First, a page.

Craig Martin stuck to his guns.
His Myrtle Beach boys basketball team would play some of the best teams this side of South Carolina had to offer during the non-region schedule. Add in short trips to the Beach Ball Classic and Carolina Forest’s Panther Classic tournaments, and the first half of the season was anything but easy.
Martin believed it would pay off when it meant the most – the state playoffs.
The Seahawks enter tonight’s third-round playoff game against Darlington with that experience having dictated a season.
“I’m never going to do myself any favors by trying to pad wins,” Martin said. “I really feel like we’re going out and playing against the best guys. Win or lose, you want to test yourself.”
Myrtle Beach (15-11) was anything but perfect during the regular season. The team lost one game each to the bottom four teams in the region.
However, against North Myrtle Beach – which won Region VII-AAA – the Seahawks swept both meetings. Myrtle Beach also won five games against Class AAAA teams earlier in the year.
Combined with Friday’s second-round playoff victory at Orangeburg-Wilkinson, and Martin’s squad won four times against various region champions.
That last one helped the players further understand the scheduling mentality.
“The kids are really buying into what we’re teaching, what we’re preaching,” Martin said. “We’re using the same terminology. It’s starting to become more of a program. The kids understand. They know everything. They know we’re going to play the toughest teams.”
The approach isn’t anything new. Martin said one national site ranked Myrtle Beach’s schedule as the third-toughest this season in Class AAA after also being tops in the class a season ago. In between, the Seahawks played an ultra-competitive summer scrimmage schedule against a number of Class AAAA squads.
A victory over Darlington would add further credence to Myrtle Beach’s scheduling tactics.
The Falcons (18-6) will come in with nine seniors, three wins against region champions (including Friday’s against Strom Thurmond) and four victories against Class AAAA opponents.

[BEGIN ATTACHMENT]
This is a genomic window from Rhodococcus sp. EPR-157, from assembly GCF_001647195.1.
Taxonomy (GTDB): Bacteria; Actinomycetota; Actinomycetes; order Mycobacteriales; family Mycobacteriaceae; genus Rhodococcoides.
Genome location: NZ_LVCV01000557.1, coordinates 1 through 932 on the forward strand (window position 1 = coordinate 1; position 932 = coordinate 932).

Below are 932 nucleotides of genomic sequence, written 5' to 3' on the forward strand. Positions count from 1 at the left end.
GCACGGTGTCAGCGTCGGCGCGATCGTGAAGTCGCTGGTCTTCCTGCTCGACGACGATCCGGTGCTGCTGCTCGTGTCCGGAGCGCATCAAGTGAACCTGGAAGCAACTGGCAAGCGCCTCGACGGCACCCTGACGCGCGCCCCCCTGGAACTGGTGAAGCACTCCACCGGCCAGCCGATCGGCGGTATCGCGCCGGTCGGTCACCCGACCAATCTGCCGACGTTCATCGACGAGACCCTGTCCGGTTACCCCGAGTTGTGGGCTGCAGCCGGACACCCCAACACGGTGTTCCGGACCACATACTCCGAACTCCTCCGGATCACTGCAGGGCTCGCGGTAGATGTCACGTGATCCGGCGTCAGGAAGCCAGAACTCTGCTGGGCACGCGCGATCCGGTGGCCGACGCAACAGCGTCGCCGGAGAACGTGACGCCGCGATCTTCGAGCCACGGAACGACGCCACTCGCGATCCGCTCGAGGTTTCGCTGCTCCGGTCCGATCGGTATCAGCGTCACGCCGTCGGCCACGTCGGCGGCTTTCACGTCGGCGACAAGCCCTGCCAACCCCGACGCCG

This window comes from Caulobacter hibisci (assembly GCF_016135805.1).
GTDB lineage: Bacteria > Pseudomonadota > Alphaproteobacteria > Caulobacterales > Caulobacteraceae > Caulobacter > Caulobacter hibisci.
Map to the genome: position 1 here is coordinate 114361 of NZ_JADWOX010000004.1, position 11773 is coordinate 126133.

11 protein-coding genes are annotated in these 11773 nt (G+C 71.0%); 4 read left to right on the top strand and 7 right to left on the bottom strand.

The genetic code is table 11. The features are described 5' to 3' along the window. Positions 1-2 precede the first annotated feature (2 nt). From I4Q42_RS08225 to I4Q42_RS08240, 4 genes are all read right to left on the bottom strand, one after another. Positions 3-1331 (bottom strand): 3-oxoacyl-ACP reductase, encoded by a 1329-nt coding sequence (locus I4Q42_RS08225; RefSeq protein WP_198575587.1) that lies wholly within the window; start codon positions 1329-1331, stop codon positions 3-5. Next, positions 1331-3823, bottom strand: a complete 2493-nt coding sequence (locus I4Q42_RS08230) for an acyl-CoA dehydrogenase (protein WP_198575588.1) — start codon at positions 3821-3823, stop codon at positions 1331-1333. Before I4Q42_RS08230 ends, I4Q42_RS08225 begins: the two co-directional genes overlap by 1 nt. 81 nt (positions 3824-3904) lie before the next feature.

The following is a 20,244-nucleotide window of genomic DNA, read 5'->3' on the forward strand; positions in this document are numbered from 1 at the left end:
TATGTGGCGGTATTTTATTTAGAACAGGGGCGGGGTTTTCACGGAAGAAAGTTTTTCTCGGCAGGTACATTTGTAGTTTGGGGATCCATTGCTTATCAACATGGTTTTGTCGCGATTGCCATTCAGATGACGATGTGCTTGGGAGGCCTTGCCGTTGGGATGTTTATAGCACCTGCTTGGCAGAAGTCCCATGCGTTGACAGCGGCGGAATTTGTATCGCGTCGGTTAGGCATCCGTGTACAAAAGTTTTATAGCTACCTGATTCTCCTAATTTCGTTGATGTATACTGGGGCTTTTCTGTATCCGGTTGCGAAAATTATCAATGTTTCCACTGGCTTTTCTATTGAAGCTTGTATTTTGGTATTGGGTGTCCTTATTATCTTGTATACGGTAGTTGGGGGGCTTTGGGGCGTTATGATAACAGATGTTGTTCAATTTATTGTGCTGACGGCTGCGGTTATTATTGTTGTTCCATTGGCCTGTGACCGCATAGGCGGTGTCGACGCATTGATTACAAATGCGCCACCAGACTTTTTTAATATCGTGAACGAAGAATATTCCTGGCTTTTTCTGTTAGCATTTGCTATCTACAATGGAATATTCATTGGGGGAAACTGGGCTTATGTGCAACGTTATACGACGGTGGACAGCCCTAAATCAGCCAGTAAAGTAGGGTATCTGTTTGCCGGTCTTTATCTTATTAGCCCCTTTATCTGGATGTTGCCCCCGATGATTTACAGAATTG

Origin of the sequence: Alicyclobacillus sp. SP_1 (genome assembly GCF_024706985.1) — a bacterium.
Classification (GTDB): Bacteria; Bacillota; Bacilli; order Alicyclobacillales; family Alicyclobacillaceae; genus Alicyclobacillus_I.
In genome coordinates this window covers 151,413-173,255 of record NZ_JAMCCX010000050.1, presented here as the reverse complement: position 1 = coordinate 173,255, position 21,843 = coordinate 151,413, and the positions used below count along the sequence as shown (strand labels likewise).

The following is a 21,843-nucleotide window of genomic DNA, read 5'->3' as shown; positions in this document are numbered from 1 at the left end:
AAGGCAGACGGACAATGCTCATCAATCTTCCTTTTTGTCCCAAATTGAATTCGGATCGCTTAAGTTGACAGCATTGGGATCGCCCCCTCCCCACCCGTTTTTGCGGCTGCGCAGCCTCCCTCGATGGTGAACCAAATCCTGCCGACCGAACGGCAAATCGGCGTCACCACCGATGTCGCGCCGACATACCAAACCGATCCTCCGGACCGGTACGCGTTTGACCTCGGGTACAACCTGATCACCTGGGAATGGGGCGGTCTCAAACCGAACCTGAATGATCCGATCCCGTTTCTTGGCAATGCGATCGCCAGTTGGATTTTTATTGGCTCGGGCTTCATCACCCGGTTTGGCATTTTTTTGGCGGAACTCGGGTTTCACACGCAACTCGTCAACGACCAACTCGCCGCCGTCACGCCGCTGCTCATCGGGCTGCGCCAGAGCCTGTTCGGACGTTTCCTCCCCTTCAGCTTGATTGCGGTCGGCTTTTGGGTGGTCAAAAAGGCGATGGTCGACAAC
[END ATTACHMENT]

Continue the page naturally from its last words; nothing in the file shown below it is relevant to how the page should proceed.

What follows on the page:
With everything the Seahawks have already faced this season, though, this type of opponent is a bit of the norm.
“The game’s slowing down for a lot of them,” Martin said. “We’ve been in those tough situations before. They’re not intimidated by them. You don’t get in those spots by [playing] a soft schedule.”
Carvers Bay-Johnsonville, Round 3
Region realignment wasn’t going to stop Carvers Bay’s long-running basketball rivalry with Johnsonville.
Coaches Jeff Mezzatesta and Harris Avant kept the tradition going, scheduling a home-and-home for the regular season. Both teams knew by the time they split those meetings that a third matchup was a strong possibility.
Sure enough, both advanced with relative ease through their first two playoff games. On Tuesday, Round 3 takes place at Carvers Bay with a trip to the Class A Lower State finals on the line.
Johnsonville was ranked No. 1 in the state rankings, which were released following the end of the regular season. The Flashes won their final 10 regular-season games (all in region play). Not surprisingly, Carvers Bay was the last team to knock off Johnsonville, back on Jan. 4.
The Bears, ranked No. 8 in the most recent rankings, would love to do so again. History says that’s a strong possibility.
The home team has won each of the six meetings between the two teams.
This season, Johnsonville won 65-61 on Dec. 14 before the Bears took the second game 61-59 on Jan. 4. The teams also split their matchups in 2011-2012 – when they were both in Region VIII-A – and in 2010-2011. The Bears swept the season series in 2009-2010, when current Carvers Bay senior and All-State selection Da’Shaun Aiken was a freshman.
This year, Aiken had 15 points in the first game, although he was just four-of-23 from the field. He did, however, have six steals.
The second time around, Aiken was held out of the game to continue to rest an injury. The team did the same thing in advance of the Class A playoffs, and it showed in the first two rounds.
Aiken had 18 points and nine rebounds in a playoff-opening victory over Latta before dropping 28 points – half his team’s overall scoring total – against Military Magnet on Friday.
Improved playoff success
This time a year ago, Grand Strand teams were out of the playoffs. All of them.
No area team advanced past the second round of its respective class’ postseason, and as a whole, the 13 schools’ combined playoff record between boys and girls squads was 5-13.
It’s clear this season that a few teams’ success was going to change that figure quite a bit.
Entering Monday’s third round of the 2013 basketball playoffs, area teams had already won 11 games (combined with 10 losses). More teams won opening-round games, and five – the Myrtle Beach and Carvers Bay boys and North Myrtle Beach, Socastee and Carvers Bay girls – won their first two games and advanced to the state quarterfinals.
The biggest jump was in Class AAA girls, where two wins each by North Myrtle and Socastee and another by Myrtle Beach gave area teams from that class five overall victories through the first two rounds. Last year, such teams won only two combined playoff games.
Contact IAN GUERIN at firstname.lastname@example.org.